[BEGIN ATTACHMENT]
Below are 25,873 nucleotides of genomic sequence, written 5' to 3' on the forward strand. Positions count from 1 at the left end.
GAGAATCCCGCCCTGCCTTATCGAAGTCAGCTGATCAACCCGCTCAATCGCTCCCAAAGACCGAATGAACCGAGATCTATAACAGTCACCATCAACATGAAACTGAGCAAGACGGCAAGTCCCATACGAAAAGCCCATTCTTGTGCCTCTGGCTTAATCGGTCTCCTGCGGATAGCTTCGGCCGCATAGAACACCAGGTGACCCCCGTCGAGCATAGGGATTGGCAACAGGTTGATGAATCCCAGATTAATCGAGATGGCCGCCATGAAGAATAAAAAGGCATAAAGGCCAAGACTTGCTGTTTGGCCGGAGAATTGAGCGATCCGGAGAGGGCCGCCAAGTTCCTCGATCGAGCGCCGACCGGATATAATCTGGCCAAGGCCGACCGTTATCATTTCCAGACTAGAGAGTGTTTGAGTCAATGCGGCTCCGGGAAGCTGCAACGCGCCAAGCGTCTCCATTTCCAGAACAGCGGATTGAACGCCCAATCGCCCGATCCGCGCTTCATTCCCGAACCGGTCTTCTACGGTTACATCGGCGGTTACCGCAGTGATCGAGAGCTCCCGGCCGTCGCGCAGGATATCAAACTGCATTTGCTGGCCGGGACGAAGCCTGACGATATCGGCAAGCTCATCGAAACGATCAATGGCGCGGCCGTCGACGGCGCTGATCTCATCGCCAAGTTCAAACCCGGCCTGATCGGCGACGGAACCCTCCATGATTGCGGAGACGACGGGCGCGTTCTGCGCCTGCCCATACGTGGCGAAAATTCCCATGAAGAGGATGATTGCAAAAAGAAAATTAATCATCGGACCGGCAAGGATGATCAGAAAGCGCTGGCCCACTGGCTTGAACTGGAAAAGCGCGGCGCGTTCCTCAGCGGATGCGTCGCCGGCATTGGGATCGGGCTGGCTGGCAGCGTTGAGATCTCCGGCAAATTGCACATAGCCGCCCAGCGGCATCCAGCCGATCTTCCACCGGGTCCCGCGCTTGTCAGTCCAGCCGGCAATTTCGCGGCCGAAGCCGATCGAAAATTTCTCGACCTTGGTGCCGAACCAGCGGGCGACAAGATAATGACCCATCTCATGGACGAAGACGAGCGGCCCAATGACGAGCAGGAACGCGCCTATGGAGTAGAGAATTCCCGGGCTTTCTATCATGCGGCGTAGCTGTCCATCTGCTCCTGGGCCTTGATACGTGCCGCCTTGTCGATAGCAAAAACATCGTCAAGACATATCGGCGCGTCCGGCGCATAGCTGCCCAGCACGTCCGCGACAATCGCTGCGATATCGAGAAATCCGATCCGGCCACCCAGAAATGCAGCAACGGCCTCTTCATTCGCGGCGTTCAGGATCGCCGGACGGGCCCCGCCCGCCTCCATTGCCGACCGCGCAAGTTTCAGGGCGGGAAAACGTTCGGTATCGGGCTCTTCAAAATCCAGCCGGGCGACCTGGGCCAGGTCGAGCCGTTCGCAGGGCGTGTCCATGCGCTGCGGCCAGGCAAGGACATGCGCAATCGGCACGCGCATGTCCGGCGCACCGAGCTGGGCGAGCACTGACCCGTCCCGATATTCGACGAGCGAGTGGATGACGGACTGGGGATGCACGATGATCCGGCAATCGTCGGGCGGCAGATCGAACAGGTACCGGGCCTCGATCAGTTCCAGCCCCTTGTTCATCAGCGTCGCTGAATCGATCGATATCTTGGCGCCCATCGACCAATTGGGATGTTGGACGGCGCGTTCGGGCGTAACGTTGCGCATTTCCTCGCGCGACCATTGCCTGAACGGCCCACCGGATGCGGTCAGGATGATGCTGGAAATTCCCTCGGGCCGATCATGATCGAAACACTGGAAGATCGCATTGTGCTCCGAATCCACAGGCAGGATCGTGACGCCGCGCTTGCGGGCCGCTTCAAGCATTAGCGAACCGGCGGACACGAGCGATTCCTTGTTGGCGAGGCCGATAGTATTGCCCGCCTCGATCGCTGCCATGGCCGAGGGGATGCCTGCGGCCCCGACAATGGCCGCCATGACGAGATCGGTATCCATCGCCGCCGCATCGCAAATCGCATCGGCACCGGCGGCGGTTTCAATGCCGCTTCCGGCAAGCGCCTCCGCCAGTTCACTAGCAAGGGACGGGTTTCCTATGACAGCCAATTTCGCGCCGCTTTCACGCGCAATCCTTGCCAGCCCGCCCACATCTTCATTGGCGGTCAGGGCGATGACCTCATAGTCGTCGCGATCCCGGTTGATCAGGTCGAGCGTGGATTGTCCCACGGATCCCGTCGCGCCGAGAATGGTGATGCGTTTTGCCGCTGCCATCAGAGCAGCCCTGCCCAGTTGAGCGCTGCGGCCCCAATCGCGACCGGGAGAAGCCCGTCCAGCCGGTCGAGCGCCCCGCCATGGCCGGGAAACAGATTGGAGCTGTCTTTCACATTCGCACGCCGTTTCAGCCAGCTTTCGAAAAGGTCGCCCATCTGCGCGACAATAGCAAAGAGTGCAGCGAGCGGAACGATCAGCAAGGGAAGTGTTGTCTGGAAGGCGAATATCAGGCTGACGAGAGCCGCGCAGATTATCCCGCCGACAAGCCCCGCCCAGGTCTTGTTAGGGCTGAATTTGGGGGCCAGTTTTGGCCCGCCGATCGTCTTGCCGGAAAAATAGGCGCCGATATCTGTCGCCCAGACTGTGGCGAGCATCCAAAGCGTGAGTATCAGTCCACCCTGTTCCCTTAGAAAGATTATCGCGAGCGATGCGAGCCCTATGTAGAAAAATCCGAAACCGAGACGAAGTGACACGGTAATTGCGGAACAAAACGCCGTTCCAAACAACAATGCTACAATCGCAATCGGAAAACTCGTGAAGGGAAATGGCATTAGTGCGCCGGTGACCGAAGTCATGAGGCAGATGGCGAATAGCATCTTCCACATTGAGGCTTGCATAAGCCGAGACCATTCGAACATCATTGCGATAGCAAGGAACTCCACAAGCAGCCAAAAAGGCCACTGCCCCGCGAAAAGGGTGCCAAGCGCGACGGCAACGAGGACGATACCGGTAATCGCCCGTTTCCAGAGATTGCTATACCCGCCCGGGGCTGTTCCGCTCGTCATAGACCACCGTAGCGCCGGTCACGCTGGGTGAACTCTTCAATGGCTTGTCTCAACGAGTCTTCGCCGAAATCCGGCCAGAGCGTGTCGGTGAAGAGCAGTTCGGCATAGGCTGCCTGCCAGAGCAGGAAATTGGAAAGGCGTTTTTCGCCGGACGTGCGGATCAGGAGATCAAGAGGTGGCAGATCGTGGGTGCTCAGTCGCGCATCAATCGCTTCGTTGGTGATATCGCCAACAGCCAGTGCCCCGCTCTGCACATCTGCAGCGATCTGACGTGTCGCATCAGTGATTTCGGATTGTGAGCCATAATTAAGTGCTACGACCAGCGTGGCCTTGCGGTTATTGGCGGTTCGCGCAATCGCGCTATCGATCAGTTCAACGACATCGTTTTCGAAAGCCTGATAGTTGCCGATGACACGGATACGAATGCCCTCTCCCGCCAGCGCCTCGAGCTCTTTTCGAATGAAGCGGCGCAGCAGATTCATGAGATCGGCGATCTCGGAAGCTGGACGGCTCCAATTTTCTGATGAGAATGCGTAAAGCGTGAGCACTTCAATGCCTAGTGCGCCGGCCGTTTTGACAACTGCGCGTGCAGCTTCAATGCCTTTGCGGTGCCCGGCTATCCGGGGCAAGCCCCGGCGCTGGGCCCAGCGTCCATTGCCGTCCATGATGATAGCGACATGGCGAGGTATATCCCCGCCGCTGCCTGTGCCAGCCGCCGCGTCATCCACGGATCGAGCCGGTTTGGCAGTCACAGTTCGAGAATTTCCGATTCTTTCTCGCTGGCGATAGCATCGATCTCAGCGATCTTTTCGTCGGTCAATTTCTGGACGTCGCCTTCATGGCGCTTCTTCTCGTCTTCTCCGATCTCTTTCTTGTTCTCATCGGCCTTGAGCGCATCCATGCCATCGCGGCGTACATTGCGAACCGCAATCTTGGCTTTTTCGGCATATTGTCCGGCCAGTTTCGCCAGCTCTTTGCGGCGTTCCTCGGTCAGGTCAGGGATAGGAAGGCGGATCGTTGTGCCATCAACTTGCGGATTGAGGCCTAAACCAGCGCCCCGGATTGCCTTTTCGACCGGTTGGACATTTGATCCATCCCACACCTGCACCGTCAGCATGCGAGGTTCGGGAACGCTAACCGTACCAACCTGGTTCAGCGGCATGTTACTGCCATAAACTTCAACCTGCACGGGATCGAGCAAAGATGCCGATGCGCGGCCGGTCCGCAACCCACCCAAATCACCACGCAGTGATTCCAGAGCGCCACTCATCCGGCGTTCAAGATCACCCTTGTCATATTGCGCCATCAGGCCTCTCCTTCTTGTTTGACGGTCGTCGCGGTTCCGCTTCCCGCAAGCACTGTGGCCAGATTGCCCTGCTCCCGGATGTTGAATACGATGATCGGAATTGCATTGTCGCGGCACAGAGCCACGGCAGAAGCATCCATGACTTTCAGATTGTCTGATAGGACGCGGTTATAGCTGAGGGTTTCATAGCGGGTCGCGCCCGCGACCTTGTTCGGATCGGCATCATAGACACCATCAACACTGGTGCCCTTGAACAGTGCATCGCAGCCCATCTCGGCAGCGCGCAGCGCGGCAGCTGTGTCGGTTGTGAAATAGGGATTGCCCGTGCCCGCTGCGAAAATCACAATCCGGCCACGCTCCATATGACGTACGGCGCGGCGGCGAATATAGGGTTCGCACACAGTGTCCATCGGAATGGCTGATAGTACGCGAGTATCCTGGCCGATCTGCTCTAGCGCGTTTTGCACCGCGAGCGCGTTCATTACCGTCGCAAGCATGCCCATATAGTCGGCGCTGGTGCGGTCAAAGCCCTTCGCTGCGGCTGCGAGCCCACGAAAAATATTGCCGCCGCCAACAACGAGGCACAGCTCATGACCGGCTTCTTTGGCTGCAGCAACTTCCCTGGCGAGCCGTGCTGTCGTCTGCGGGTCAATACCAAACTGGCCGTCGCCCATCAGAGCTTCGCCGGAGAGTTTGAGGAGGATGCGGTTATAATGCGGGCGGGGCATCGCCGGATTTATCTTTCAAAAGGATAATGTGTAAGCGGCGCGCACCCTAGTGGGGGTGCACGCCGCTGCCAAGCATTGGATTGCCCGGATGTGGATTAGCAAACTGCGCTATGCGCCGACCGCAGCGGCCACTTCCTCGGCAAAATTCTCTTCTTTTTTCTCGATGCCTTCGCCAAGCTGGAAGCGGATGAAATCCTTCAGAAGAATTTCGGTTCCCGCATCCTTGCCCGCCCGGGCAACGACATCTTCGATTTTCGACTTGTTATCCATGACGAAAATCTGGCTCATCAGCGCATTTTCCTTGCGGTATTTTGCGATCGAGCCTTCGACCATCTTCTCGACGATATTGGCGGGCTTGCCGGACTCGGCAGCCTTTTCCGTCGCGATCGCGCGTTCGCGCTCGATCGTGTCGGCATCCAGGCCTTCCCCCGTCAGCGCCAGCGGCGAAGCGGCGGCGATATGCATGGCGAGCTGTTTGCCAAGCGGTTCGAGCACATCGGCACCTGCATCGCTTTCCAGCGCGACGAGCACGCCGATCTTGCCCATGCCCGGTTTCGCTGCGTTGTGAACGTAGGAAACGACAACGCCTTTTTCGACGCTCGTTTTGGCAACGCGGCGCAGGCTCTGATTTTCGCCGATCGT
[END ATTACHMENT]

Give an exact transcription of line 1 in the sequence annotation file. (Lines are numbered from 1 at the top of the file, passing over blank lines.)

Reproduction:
Below are 25,873 nucleotides of genomic sequence, written 5' to 3' on the forward strand. Positions count from 1 at the left end.